Policy favors deciding cases on the merits, but it is the responsibility of the moving party to move towards that disposition at a reasonable pace, and to refrain from dilatory and evasive tactics. Morris v. Morgan Stanley & Co., 942 F.2d 648, 652 (9th Cir. 1991). Moreover, there is no requirement that the court warn the dilatory party that dismissal is possible if the dilatory tactics continue “when dismissal follows a noticed motion under Rule 41(b).” Nealy v. Transportation Maritima Mexicana, S.A., 662 F.2d 1275, 1279–81 (9th Cir. 1980).

A dismissal under Rule 41(b) “must be supported by a showing of unreasonable delay.” Henderson v. Duncan, 779 F.2d 1421, 1423 (9th Cir. 1986). In addition, the district court must weigh the following factors in determining whether a Rule 41(b) dismissal is warranted: (1) the public’s interest in expeditious resolution of litigation; (2) the court’s need to manage its docket; (3) the risk of prejudice to the defendants; (4) the public policy favoring disposition of cases on their merits; and (5) the availability of less drastic sanctions.” Omstead v. Dell, Inc., 594 F.3d 1081, 1084 (9th Cir. 2010).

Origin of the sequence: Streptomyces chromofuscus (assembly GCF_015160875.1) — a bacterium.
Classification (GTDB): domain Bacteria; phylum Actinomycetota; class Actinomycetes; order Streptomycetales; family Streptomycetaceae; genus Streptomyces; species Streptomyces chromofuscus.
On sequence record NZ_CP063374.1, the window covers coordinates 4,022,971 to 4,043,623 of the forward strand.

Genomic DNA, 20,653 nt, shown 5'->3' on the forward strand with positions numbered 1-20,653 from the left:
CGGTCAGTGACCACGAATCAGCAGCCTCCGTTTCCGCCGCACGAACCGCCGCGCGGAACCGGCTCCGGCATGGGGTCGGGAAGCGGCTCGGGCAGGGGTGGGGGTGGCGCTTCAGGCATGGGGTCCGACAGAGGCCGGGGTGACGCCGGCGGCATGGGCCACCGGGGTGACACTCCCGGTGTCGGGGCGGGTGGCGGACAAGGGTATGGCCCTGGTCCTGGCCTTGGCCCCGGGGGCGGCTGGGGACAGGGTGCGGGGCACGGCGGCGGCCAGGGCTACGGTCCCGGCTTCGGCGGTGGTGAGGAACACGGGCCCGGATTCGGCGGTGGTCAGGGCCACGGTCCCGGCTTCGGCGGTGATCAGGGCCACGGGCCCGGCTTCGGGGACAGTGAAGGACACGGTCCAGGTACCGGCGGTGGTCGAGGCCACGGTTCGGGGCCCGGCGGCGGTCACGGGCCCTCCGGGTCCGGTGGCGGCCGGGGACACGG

III. Discussion

Defendants assert that plaintiff has lost desire, interest and/or ability to prosecute this case. (See doc. # 29). As support, defendants point to a number of occurrences, which the court briefly summarizes. Plaintiff did file a response to the instant motion to dismiss. (Doc. # 30). Plaintiff’s response is short, with his argument just barely exceeding one page. (See id.). Plaintiff asserts, however, that he has diligently prosecuted his claims in this case based on his litigation strategy, and at a minimum, has prosecuted his claims with reasonable diligence. (See doc. # 30).